John Lisle, Public Information Officer for the District Department of Transportation (DDOT) in Washington, DC, shares his thoughts on leveraging social media and the value of using a little personality to connect with constituents.
What was your path to Gov 2.0?
My first government job was with the Arlington County Police Department, and that’s where I had my first foray into social media. We were the first local law enforcement agency to post surveillance videos on YouTube. We also created a MySpace page and encouraged teens to “friend” the department, as a warning to child predators. Both efforts generated a lot of positive media coverage including stories in the Washington Post and on CNN.
Our biggest success, however, has been our Twitter account. We launched it last year in conjunction with “Potholepalooza,” a campaign to quickly address pothole complaints, and pitched it as another way for people to report problems. It really took off in December during the first blizzard and we got great use out of it during the twin blizzards last week. We pushed out important information, but we also solicited reports and photos of unplowed streets from residents. Before the December storm we had a respectable following of about 740 followers and that has grown rapidly to about 2500.
What area of government offers the biggest opportunity for improvement via Web 2.0 tools?
Communications/public affairs for sure, but also customer service. For instanced, some great apps have already been created for the public to submit service requests. The challenge is effectively integrating and utilizing them. We’re still working on that in the District.
How is the work you’re doing changing the way DC operates?
I think all of us who are using these tools are helping to change the public perception of the District Government. It is easy to get frustrated when dealing with a big bureaucracy, but Web 2.0 tools can poke holes in the wall and really improve communications and the experience for the consumer. For example, by responding promptly to questions, complaints, suggestions, etc., on Twitter, it can leave people with a much better impression of our agency, even if they don’t hear what they want to hear, or things don’t get done as fast as they would like. Michael Rupert at DCRA has really used Twitter effectively in this way to assist people who are caught up in red tape. When they voice their frustration on Twitter, he reaches out to them and tries to assist.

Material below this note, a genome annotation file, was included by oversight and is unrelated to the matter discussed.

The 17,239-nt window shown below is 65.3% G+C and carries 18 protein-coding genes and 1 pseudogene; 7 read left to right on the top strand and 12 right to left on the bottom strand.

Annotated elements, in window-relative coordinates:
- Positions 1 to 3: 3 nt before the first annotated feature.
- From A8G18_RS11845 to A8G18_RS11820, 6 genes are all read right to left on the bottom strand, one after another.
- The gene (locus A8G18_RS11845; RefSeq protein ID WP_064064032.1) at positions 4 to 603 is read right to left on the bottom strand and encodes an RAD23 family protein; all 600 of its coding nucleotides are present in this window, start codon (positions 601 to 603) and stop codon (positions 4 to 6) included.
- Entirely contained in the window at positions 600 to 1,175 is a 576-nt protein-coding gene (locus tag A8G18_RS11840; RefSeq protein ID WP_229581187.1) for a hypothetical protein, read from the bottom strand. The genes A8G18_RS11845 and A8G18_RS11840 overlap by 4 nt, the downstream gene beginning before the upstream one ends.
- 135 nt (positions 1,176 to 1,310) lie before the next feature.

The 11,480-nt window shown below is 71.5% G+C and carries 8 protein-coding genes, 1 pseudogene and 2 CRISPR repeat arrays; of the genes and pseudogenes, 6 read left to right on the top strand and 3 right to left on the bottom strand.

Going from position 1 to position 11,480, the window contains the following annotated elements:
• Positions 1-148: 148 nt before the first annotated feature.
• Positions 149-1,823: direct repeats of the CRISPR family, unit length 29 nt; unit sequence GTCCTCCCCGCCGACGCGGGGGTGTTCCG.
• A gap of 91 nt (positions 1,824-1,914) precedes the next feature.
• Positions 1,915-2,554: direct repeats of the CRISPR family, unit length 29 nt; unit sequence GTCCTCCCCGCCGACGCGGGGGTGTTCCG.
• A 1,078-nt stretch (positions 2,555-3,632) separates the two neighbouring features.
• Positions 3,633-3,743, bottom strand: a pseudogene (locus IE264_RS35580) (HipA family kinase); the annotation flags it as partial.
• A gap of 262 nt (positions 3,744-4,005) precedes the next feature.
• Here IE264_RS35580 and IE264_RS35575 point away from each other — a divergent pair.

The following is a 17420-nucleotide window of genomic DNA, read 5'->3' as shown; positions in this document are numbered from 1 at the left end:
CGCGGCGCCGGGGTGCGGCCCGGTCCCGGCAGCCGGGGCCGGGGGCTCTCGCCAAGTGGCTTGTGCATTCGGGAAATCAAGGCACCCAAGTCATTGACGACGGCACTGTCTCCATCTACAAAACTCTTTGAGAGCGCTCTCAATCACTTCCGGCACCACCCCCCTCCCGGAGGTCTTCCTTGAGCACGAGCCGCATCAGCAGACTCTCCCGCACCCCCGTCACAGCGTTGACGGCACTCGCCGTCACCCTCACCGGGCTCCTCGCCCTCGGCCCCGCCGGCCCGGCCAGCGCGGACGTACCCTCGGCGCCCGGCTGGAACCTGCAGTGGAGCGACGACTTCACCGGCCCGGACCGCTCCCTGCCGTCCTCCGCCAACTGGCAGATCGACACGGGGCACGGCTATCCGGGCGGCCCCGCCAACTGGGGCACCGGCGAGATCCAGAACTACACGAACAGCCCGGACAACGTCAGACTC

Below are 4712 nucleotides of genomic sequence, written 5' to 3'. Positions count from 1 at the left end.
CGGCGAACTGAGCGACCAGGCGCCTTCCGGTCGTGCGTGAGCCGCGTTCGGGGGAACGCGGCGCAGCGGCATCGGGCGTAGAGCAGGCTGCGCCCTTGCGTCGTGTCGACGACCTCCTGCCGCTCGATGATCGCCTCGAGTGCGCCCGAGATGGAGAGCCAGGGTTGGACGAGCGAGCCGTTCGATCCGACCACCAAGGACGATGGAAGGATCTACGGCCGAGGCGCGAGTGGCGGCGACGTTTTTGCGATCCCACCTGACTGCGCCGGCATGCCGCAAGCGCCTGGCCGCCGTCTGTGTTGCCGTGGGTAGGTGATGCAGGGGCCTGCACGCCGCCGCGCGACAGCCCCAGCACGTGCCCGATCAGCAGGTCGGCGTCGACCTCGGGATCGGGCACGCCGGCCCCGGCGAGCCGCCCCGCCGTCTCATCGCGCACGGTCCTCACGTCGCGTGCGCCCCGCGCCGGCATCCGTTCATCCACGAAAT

Whatâ€™s the biggest challenge to executing open gov/Gov 2.0 initiatives?
Getting buy-in from upper management might be the biggest challenge. It’s not an issue at my agency – quite the opposite – but I’ve heard from peers who have had a hard time getting their bosses to understand the benefits. Many agencies have also created elaborate rules and policies governing the use of social media, or they only use it to repost their press releases or for other formal announcements. I think that misses the point and wastes an opportunity to give your agency a little personality.
What do you recommend to other cities trying to execute open gov/Gov2 .0 initiatives?
If you’re going to get in the water, don’t dip a tentative toe in, dive in! Use these tools to their full potential. However, you should know the risks, too. You have to understand your audience on each platform and communicate with them accordingly; if you botch it you could set yourself up for ridicule. For example, regularly tweeting messages that are too long and as a result get cut off – it’s been done; and don’t do a lackluster job of it. For instance, I think Twitter is only truly effective if you monitor the incoming messages as much as you do what you are sending out. If your followers get the feeling you’re not listening then you could do more harm than good.